Dawn Richard – Blackheart

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If Björk’s latest only draws unsatisfying comparisons to Homogenic, if Sleater-Kinney can no longer quite summon the scorched punk energy they once had, then there is another recently released record that touches on those great album’s themes—love, loss, femininity, self-actualization—in a fresh light. (It’s also written and co-produced by a longtime Diddy apprentice.) Dawn Richard, former member of prominent girl-group Danity Kane, was behind much of Diddy’s slept-on auteurist work Last Train To Paris, and was also perhaps the member of Kane most understanding of the music side than the reality-show theatrics that birthed them (she also worked with Drake so she has to matter, right?). On 2015’s Blackheart she fully asserts herself as an artist. Building on the mix of melisma and twitchy electronics created on 2013’s Goldenheart, Blackheart follows Richard’s powerful journey of self-preservation, dealing with a crushing breakup and typical label drama along the way.

The narrative of Blackheart is central to it’s power, opening with Richard’s rousing cry of “I thought I lost it all!” “Calypso” then breaks any expectation the listener could have of a tidy collection of girl-group stompers, riding a squall of electronic rave-ups and muddled David Lynch samples to the verge of collapsing. From here, she takes us down a host of twisting musical avenues and byways. There’s a visit to the club for the vaguely drum n’ bass “Blow,” followed by the inexplicably sensual quasi-rapping of “Billie Jean.” “Adderall/Sold”’s wounded electro-pop doubles as a trip through the kind of industrial, white-powdered clubs The Weeknd frequented on “Thursday,” its thundering bass drum soon discarded for chunky punk guitar. There are forays into 80’s-style synths (“Castles”), deep house (“Swim Free”) and molasses-slow percussive elements (“Projection”), the latter of which sees Richard repeating “I see you in my head,” like she’s about to tear her cranium open.

The craftsmanship of Richard’s co-production tells her oblique stories, many of which center on the breakup and label drama she experienced in this album’s writing period. It is interesting that, on the album’s first two-thirds, Dawn Richard utilizes the subject pronoun “we” almost entirely. Whether it’s to equate her and a lover to Greek gods as on “Titans,” or to summon sniggering club dominance on “Blow.”  This all sets up for “Pheonix,” the record’s climactic burst of melismatic pop cheese (fitting for the only track here with another Danity Kane member). Here, Richard sounds more powerful than she has at any other point on the record, and the subject pronouns shift from obscurantist “we,” traditionally underutilized in pop music, to a foot-stomping “I”. Like the titular creature of myth, Richard rises from the ashes a changed woman. This newfound focus on her inner self does not abandon her on “The Deep,” as she spouts more well-earned versions of Katy Perry’s motivational platitudes over heavy piano chords.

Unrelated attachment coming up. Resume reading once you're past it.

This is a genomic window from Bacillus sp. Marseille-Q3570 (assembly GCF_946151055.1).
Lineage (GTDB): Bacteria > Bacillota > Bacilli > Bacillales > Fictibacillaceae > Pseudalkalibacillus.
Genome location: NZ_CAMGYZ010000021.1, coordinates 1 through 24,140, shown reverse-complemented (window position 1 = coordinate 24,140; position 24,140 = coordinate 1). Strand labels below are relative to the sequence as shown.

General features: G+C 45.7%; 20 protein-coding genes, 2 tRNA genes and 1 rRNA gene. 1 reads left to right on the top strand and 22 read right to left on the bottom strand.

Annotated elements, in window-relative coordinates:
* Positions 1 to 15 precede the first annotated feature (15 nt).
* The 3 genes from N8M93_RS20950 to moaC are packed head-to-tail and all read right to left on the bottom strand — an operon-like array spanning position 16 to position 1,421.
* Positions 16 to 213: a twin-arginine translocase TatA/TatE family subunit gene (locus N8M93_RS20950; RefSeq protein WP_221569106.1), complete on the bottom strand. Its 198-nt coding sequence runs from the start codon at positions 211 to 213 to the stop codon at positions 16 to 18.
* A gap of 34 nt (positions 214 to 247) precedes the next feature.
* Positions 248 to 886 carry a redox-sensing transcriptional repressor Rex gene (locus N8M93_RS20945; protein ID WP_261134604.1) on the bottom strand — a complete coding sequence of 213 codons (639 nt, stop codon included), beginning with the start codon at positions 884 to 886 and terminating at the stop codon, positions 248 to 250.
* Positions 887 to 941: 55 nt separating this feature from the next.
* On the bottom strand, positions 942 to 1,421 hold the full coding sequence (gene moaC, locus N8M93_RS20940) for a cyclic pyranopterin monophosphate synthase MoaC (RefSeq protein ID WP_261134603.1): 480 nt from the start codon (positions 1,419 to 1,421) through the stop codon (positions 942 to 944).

One of the central aspects of Blackheart is it’s self-consciously performed aura. Set up by the opera mask Richard removes on the album’s cover, her powerful emotions are carefully placed and refined within a larger narrative. And even though Richard foregoes forced attempts at conveying “real” emotions that don’t mean much anyway, the feel of her, largely ephemeral words still feels earned, in part due to its juxtaposition with the squelched electronica she is adept at creating. Indeed, throughout Blackheart, the primacy of emotion is reasserted, from the mountainous yelps of “Warriors” to the broken intimacy “Titans” depicts. Richard follows in a line of immaculate performed emotionality, of feelings as immaculate organisms that build and contract and crumple up and then are new again, that includes artists from Aeschylus to Johann Wolfgang Von Goethe to Pablo Picasso to Jeff Mangum to Scarface. This is the true power of Dawn’s work. By relaying the inner crevasses of her own self out to the unfeeling ether, Richard removes the mask to reveal the aching, messy humanity underneath.

Theo Salem-Mackall

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